LOS ANGELES -- John Brownell, 33, a deputy managing editor of the Los Angeles Times who had been an assignment editor in the paper's Washington bureau from 1983 to 1986, died June 9 at a hospital here. He had AIDS.

Mr. Brownell, who joined the Times in 1980, was named deputy managing editor in February. At the time of his death, he was in charge of "Column One," developing ideas and editing the offerings for the Page 1 feature, which the paper considers its daily showpiece.

He also oversaw the editing and writing of Column One material from around the world and was responsible for the paper's polling operations and coordinated "enterprise reporting," in which staff members are encouraged to generate their own, unassigned, ideas for stories.

Shelby Coffey III, editor and executive vice president of the Times, said, "He was a rare catalyst, both innovative and diplomatic. He made things happen and he had a sense of humor. He had a short season here, but a superb one."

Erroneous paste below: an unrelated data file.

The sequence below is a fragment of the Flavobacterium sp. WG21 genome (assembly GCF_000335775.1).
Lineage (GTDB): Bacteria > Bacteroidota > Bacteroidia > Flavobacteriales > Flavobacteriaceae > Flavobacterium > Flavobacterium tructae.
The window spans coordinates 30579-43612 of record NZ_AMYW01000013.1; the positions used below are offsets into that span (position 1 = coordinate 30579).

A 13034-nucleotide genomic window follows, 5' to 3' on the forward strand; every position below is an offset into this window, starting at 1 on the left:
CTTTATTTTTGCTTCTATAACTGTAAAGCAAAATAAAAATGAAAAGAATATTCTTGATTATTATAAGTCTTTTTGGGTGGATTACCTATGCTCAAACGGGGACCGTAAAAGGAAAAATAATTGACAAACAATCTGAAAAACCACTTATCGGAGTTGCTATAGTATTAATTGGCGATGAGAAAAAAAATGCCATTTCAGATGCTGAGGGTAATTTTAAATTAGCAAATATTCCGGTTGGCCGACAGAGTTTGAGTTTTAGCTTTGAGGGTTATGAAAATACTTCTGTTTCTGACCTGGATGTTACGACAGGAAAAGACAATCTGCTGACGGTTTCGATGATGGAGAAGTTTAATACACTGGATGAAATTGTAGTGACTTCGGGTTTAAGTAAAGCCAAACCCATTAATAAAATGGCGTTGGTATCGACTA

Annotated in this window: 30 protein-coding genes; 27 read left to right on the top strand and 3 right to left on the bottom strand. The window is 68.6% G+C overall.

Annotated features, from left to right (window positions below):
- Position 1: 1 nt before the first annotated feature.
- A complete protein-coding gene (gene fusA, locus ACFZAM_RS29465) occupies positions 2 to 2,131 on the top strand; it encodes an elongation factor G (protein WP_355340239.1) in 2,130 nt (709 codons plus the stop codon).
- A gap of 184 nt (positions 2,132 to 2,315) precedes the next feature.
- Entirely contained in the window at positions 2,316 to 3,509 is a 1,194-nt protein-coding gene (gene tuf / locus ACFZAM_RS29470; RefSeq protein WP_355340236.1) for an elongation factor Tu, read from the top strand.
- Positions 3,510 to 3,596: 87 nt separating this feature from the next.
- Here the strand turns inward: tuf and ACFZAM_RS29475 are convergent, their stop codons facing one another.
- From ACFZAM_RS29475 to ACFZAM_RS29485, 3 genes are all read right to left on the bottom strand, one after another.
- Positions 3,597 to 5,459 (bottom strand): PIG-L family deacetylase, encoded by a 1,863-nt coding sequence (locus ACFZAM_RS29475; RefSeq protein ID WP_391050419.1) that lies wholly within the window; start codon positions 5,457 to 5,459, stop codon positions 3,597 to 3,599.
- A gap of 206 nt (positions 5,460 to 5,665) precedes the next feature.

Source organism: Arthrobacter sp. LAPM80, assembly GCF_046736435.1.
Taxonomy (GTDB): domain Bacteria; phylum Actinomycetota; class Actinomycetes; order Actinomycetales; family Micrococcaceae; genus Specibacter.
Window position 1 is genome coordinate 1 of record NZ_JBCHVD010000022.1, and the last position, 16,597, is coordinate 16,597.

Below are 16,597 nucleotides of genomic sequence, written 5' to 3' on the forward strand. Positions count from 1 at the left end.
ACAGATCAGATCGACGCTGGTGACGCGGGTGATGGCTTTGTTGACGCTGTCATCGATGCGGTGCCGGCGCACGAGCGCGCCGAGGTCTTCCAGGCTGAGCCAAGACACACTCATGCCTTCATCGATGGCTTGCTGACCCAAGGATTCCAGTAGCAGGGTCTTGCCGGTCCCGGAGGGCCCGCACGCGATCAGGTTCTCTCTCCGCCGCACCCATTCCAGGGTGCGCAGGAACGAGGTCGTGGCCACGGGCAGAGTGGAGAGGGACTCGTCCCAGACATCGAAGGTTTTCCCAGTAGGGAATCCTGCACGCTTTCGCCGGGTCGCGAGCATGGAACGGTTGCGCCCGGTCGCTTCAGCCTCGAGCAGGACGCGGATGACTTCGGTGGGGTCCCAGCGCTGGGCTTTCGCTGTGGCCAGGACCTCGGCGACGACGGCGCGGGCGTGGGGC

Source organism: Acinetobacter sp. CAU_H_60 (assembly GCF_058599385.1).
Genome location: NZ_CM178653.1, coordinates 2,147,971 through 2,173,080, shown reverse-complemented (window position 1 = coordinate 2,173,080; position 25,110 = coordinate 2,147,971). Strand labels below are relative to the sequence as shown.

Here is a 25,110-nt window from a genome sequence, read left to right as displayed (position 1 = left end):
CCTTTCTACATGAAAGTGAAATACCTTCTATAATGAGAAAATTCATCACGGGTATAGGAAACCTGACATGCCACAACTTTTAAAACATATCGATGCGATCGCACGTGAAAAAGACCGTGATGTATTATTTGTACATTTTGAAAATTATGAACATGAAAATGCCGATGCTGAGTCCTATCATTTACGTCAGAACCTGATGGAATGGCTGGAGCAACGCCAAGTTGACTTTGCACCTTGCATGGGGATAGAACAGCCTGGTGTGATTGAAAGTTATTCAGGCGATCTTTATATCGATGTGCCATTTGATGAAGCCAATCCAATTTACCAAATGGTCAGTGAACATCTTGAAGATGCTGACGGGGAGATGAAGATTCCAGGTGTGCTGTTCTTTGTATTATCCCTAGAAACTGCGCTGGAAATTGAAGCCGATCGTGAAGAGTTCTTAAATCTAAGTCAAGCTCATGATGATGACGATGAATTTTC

Mr. Brownell was born in St. Charles, Minn. He began his newspaper career as a copy editor at the Chicago Tribune while still a senior at Northwestern University. A year after graduating in 1978, he joined the copy desk of the Milwaukee Journal. He also worked for the Minneapolis Star before joining the national desk of the Times, where he became a news editor and telegraph editor.

After three years in Washington, he returned to Los Angeles in 1986 as senior editor of the Times Magazine, then became editor of the View feature section in 1987. In 1989, he was named assistant managing editor, and in February 1990, deputy managing editor.

Survivors include his parents, Melvin and Ann Brownell, five brothers and a sister, all of St. Charles.